If you don't swear fealty and have no intention of swearing fealty, you can still attend events, hold local and Baronial offices, go to Pennsic, fight in most tournaments and wars and generally be a SCAdian. You don't have to be in fealty to fight in Coronet Tourney; you merely have to acknowledge before you enter the List that if you win the day you will swear fealty to the Crown.

If you are a person who does swear fealty to the Crown you get to do all the same things someone who is not in fealty can do, but you also can call the King and Queen "My Liege" (which implies being a vassal). Depending upon the sumptuary laws of the Kingdom you are in, you may be able to wear an unadorned silver chain as a token of the weight of fealty; whoopee.

All other obligations in any SCA relationship are up to each individual's own sense of honour. If someone has entered into fealty, it seems reasonable to assume that the individual in question would offer service to his or her Crown on the Crown's request (help at an event site, participation at a War or payment of a "tax" in the form of service directed). Is failure to offer such service, if requested and if practical for you to provide, violation of fealty? I believe so, in the strict sense of the definition. If someone violates an oath of fealty, what happens? Not much; I'm sure people let the Crown down all the time. Strictly speaking, if the King and Queen got upset about this, the offender could be banished by the Crown from its presence, which means the banished person can't attend Court and is obliged to stay out of the King's and Queen's sight at events. In most cases that's about it for punitive measures available to the Crown for a violation of fealty (see note 17). It's not much, except for the knowledge that, by failing to live up to your fealty, you've failed to uphold your own personal honour (see note 18).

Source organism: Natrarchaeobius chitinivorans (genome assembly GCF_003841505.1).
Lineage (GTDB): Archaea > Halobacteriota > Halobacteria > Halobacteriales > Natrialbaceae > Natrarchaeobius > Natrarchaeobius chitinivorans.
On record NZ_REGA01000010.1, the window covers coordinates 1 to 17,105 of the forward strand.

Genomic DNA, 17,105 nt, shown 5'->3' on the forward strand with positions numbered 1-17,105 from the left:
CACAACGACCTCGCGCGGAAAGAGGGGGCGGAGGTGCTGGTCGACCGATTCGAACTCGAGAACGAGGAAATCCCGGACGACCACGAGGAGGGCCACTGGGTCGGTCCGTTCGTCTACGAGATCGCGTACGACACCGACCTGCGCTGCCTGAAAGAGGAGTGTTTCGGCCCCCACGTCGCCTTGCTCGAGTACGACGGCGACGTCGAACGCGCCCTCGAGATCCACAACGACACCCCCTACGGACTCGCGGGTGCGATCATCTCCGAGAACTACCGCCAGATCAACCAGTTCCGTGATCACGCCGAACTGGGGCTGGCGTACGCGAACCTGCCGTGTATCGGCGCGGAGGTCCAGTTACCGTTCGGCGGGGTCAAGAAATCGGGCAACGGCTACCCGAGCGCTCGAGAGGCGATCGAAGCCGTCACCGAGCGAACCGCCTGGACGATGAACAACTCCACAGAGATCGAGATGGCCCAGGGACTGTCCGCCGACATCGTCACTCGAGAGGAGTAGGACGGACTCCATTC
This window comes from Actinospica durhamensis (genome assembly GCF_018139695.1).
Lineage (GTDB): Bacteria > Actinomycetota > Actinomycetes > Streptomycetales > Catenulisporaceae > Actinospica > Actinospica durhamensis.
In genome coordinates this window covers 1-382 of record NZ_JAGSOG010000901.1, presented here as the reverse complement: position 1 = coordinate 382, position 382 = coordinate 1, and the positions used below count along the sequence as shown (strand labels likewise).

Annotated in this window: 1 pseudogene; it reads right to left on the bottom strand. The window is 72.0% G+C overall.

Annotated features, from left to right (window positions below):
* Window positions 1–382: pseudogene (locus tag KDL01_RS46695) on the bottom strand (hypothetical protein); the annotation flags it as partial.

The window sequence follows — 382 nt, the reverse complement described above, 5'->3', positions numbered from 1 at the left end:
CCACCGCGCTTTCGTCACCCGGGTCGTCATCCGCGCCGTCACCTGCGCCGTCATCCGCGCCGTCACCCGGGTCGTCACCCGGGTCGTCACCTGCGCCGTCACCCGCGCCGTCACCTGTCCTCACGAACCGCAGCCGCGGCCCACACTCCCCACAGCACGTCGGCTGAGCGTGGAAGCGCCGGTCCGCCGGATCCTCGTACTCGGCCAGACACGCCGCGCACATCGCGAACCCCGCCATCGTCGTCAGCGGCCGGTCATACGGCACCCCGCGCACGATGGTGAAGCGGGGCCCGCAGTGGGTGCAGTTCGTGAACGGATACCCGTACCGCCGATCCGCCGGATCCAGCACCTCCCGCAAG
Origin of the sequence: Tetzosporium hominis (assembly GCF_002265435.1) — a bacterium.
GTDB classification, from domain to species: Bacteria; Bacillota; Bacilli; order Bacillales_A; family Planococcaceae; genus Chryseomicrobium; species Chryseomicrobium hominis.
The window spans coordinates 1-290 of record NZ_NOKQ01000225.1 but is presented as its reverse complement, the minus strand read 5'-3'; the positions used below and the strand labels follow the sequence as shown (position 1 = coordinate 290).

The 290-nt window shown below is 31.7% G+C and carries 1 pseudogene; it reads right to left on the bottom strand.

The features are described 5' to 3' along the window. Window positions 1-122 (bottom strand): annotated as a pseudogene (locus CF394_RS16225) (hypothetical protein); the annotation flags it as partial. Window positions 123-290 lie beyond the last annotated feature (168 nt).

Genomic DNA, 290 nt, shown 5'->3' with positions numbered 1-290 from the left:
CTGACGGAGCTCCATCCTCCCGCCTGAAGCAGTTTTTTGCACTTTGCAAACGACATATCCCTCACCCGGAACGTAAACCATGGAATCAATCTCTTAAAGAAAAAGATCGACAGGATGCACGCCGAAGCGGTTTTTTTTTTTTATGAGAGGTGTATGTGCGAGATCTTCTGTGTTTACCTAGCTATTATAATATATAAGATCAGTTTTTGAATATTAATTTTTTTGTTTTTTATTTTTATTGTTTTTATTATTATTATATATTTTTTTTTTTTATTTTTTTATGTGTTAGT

In order to be a King (which implies being a Crown Prince first), a Prince of a Principality, a Landed Baron, a Knight or a Great Officer of State you will be expected to swear fealty. In the Midrealm, for all this list except a Knight (to the best of my understanding), if for good cause you are unable to swear fealty (i.e. you're a Quaker and cannot in good conscience swear an oath to a temporal ruler -- see note 19), you may otherwise affirm in Court your loyalty to the Crown in a manner acceptable to Crown and yourself, the individual concerned. It isn't an oath of fealty, but it is a public declaration of an honourable personal relationship with the Crown including a willingness to serve, which might as well be fealty for our purposes.